His sentiment is echoed by Gay Eisenhauer, a key advocate for provisions in the 2007 National Defense Appropriations Act requiring the remains of all soldiers killed in action to be draped with a flag, accompanied by an honor guard and transported home by military or military-contracted aircraft.
In contrast, Wyatt Eisenhauer arrived home on a cargo plane. Gay and Fred Eisenhauer watched in horror as their son’s body was unloaded by a forklift in a casket with no flag, “teetering like a piece of luggage.”
“If Wyatt’s death [has] done nothing more, it gave us a voice and it changed the way the military people are brought home,” she said.
Debbie Rice said the Gold Star families’ strongest desire is that their loved one be remembered; not only for their service, but for who they were.
One father had them engrave the words “Man never dies unless he is forgotten” on the back of his son’s dog tags.
“That’s how he felt about his son Kevin,” Debbie Rice said. “That’s just the way they all feel. They figure at one point, their loved one may be just another number. Well, as long as we’re around, they won’t ever be another number.”
A talented woodworker, Ken Rice designed and built the “Iowa’s Fallen Heroes Memorial Wall,” a traveling war memorial honoring all of that state’s military members who have perished in Iraq and Afghanistan since 9/11.
He created the traveling memorial after seeing a similar one for Illinois. He has met with all the Gold Star families and knows the stories of each of the soldiers on both walls.
“When I look at a picture, sometimes I can see right into their soul,” Ken Rice said.
He tells visitors about how Wyatt Eisenhauer tenderly cared for his sister to give his exhausted parents a break after taking her through hours of intense chemotherapy therapy and shares words from one soldier’s last letter home: “I’m living my dream.”
He remembers Phillip Pannier, a farm boy who raised and showed sheep, as “quite a hero.”
After being hit by an improvised bomb, Pannier told medics “to work on the ones they could save.”
Ken Rice said he watches the visitors who come to the wall and is haunted by some, including a young autistic girl staring at her dad’s photo.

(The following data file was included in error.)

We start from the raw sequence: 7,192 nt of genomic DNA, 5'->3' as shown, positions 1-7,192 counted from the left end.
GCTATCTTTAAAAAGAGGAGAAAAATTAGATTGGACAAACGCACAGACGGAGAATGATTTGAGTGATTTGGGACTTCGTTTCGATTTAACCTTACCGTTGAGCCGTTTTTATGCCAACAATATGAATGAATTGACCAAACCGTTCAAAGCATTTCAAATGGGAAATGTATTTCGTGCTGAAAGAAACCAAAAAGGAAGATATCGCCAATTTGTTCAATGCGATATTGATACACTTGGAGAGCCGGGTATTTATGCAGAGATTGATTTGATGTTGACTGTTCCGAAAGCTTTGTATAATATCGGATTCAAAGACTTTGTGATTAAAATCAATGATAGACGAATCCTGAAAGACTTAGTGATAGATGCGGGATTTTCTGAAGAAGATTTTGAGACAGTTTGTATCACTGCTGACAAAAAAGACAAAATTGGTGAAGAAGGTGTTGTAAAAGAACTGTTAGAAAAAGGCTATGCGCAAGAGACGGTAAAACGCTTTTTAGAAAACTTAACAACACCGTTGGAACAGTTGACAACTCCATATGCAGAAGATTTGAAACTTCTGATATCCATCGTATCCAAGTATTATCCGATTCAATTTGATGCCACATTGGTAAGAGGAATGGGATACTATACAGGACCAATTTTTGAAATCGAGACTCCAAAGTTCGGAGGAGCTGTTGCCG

“I’ll never forget the look on her face,” Ken Rice said. “She was totally lost. It haunted me.”
His heart surged when saw her again months later at another Gold Star event, running with other kids.
The last time he saw her was at another soldier’s funeral, clinging to her father’s dog tags.
“To me, it was almost too hard to take,” Ken said. “I cried when I saw that.”
The couple’s devotion to families has helped nurture traditions. They are part of the Mississippi Valley Patriots, which every year sponsors a “Tribute to the Fallen” event and dinner for Gold Star families.
The three-day event, held at Davenport Memorial Park, includes a “Healing Field” featuring a display of flags that had draped coffins set in rows with memorial plaques attached listing names of soldiers who gave all for their country.
Events include an opening and closing ceremony and a formal dinner served by Mississippi Valley Patriots, including the Rices.
Gold Star families hold fundraising events throughout the year, and the Rices make an effort to be at each of them, volunteering and donating their memorial wares to help raise money for foundations and other causes in the fallen soldier’s name.
“As a Gold Star parent, you struggle for activities, to do things that keep the memory of your child alive,” Gay Eisenhauer said.
Debbie Rice said despite recent health problems, they remain devoted to their Gold Star family ministry.
“We’ll keep doing this until we can’t,” she said. “Freedom is not free; They gave all their tomorrows for our todays and that’s the main thing. Without them, where would we be today?”
Ken and Debbie Rice can be reached at firstname.lastname@example.org.